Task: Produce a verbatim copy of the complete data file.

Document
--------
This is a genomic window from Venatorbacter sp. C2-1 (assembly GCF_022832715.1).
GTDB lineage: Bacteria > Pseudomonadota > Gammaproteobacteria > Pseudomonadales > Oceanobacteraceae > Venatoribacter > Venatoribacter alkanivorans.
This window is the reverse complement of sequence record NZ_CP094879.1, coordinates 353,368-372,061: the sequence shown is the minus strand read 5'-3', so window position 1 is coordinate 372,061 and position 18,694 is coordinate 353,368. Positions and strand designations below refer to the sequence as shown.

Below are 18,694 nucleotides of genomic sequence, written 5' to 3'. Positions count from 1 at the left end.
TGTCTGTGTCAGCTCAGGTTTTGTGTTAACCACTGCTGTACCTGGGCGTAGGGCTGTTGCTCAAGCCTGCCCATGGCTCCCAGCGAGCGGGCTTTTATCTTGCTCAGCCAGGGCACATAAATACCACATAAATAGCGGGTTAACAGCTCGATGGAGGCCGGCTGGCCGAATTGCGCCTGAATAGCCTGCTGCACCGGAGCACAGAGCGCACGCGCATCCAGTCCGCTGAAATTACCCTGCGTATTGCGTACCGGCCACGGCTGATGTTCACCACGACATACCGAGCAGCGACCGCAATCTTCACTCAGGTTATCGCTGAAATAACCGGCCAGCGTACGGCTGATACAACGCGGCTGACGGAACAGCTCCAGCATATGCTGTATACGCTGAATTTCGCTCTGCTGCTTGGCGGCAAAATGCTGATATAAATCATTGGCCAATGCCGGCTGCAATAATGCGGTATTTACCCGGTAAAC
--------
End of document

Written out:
This is a genomic window from Venatorbacter sp. C2-1 (assembly GCF_022832715.1).
GTDB lineage: Bacteria > Pseudomonadota > Gammaproteobacteria > Pseudomonadales > Oceanobacteraceae > Venatoribacter > Venatoribacter alkanivorans.
This window is the reverse complement of sequence record NZ_CP094879.1, coordinates 353,368-372,061: the sequence shown is the minus strand read 5'-3', so window position 1 is coordinate 372,061 and position 18,694 is coordinate 353,368. Positions and strand designations below refer to the sequence as shown.

Below are 18,694 nucleotides of genomic sequence, written 5' to 3'. Positions count from 1 at the left end.
TGTCTGTGTCAGCTCAGGTTTTGTGTTAACCACTGCTGTACCTGGGCGTAGGGCTGTTGCTCAAGCCTGCCCATGGCTCCCAGCGAGCGGGCTTTTATCTTGCTCAGCCAGGGCACATAAATACCACATAAATAGCGGGTTAACAGCTCGATGGAGGCCGGCTGGCCGAATTGCGCCTGAATAGCCTGCTGCACCGGAGCACAGAGCGCACGCGCATCCAGTCCGCTGAAATTACCCTGCGTATTGCGTACCGGCCACGGCTGATGTTCACCACGACATACCGAGCAGCGACCGCAATCTTCACTCAGGTTATCGCTGAAATAACCGGCCAGCGTACGGCTGATACAACGCGGCTGACGGAACAGCTCCAGCATATGCTGTATACGCTGAATTTCGCTCTGCTGCTTGGCGGCAAAATGCTGATATAAATCATTGGCCAATGCCGGCTGCAATAATGCGGTATTTACCCGGTAAAC